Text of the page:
The Politics of Univision

Lou Dobbs and Mickey Kaus will get the heebie-jeebies, but Univision is using its massive media clout to get eligible Hispanic immigrants to get citizenship and get registered. Money WSJ quote:

The citizenship drive began in January, when Univision's largest station -- Los Angeles's KMEX 34 -- began bombarding Southern California airwaves with a campaign designed to steer eligible viewers to become U.S. citizens.

The impact was immediate: In Los Angeles and surrounding counties, the number of citizenship applications filed to the U.S. government more than doubled for the three months ended March 2007 compared with the same period last year. It typically takes six or seven months for green-card holders to complete the citizenship process.

Now, the campaign is spreading quickly to big cities including Miami, Houston, Dallas, San Antonio and Phoenix. After the yearlong campaign is complete, a second phase is slated for 2008 that will focus on getting the new citizens to register to vote.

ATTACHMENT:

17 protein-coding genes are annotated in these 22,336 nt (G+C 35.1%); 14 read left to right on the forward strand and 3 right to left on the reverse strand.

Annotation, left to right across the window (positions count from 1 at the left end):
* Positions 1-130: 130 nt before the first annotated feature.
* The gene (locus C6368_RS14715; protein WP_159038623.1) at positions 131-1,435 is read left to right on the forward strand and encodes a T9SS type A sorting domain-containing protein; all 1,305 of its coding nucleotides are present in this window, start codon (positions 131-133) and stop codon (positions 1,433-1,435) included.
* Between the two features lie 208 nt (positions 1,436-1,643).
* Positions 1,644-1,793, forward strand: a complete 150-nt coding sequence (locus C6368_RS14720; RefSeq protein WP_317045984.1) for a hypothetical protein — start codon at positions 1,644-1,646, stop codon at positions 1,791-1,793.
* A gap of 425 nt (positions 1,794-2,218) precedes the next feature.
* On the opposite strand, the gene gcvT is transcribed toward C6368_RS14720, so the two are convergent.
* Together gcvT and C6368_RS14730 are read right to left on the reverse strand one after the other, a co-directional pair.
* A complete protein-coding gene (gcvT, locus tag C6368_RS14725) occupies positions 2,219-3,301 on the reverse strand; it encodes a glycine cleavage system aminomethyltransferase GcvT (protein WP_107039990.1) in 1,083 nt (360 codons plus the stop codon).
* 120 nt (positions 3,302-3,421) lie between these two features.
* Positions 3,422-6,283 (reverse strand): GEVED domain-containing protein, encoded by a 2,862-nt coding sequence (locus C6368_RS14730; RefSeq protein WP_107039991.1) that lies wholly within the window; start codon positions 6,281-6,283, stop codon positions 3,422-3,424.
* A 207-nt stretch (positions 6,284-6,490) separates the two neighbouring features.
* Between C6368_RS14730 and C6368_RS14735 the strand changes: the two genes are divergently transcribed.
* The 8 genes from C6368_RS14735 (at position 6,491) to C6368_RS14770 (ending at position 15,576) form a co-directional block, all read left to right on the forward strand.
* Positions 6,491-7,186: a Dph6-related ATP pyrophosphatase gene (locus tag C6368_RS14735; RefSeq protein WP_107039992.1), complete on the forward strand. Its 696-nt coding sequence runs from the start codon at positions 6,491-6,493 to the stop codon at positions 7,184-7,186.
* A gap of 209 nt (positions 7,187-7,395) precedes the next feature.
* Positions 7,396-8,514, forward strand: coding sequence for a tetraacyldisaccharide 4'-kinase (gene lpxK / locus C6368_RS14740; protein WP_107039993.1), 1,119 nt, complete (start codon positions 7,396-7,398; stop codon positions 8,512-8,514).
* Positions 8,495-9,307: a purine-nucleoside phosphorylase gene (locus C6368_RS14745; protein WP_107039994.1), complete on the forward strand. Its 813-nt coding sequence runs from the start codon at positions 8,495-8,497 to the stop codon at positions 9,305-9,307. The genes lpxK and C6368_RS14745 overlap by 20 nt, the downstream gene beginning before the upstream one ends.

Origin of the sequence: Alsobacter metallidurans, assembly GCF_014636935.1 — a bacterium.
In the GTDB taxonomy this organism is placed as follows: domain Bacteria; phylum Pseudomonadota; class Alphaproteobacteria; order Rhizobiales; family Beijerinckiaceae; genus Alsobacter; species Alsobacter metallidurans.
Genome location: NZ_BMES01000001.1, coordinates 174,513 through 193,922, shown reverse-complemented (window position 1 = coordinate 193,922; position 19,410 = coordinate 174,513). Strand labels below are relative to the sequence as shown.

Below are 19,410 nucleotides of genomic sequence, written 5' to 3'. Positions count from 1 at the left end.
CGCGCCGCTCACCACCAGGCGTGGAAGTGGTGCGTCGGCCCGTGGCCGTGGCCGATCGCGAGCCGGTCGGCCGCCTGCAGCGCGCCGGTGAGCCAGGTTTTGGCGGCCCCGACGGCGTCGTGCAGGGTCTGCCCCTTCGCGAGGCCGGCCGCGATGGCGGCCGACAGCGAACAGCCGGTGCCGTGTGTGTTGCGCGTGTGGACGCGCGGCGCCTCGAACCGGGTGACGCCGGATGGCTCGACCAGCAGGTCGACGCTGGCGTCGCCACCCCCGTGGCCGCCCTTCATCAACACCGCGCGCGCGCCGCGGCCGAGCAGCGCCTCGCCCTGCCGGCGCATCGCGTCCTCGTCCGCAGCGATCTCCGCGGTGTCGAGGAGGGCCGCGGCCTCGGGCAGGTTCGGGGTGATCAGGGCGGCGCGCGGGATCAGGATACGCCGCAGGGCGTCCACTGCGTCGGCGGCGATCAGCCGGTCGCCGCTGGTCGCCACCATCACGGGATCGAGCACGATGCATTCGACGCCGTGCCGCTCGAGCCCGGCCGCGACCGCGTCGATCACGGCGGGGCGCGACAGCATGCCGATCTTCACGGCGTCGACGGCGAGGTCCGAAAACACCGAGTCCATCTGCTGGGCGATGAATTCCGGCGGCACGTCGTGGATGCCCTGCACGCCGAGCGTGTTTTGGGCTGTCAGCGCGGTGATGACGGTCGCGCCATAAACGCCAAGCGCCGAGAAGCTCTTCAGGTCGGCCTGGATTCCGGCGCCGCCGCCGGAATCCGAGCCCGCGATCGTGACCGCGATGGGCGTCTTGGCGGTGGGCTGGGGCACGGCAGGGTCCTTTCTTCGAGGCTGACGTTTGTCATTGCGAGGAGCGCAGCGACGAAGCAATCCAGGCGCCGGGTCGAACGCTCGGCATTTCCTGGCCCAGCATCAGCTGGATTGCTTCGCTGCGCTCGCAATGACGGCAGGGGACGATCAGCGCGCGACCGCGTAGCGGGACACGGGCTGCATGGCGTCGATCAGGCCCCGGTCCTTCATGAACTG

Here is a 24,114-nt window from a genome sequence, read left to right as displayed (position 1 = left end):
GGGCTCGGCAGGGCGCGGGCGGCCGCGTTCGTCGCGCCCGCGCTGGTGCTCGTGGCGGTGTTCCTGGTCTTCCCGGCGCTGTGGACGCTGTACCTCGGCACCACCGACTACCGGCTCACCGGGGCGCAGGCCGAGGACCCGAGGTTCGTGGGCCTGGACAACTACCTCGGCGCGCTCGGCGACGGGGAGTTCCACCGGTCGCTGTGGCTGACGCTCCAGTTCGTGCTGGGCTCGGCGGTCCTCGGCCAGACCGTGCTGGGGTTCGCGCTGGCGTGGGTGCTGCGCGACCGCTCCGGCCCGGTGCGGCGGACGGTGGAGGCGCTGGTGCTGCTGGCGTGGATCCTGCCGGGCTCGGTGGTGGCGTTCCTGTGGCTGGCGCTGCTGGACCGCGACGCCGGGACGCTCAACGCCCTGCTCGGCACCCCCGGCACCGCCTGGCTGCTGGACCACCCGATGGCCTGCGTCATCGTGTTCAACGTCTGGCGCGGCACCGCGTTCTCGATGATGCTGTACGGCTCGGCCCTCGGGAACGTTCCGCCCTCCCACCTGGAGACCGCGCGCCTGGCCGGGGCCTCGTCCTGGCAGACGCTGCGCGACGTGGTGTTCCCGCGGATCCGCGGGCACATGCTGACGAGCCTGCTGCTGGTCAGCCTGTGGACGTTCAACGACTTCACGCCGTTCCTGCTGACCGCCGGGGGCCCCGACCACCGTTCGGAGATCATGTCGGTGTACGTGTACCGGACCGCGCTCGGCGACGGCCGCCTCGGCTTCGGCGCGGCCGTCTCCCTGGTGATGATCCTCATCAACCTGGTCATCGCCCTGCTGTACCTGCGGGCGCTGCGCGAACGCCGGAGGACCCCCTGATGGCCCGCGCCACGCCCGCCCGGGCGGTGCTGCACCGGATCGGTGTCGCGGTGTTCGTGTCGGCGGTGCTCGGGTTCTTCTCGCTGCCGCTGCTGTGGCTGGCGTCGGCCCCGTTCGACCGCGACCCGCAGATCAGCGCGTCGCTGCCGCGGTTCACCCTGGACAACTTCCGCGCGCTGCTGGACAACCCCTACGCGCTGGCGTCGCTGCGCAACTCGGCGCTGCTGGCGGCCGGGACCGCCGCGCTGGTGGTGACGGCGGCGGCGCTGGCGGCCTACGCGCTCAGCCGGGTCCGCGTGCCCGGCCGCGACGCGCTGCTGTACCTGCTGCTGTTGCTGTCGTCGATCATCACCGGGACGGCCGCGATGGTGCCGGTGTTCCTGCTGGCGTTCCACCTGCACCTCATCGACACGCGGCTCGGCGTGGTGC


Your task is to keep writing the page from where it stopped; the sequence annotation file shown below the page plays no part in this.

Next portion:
"I have never seen anything like it in my career. It's big," said Jane Arellano, a 39-year veteran of U.S. Citizenship and Immigration Services who is district director in L.A.

If a strongly anti-illegal candidate wins the Republican nomination, and if he alienates many Latino voters, the 2008 momentum for the Democrats could get stronger.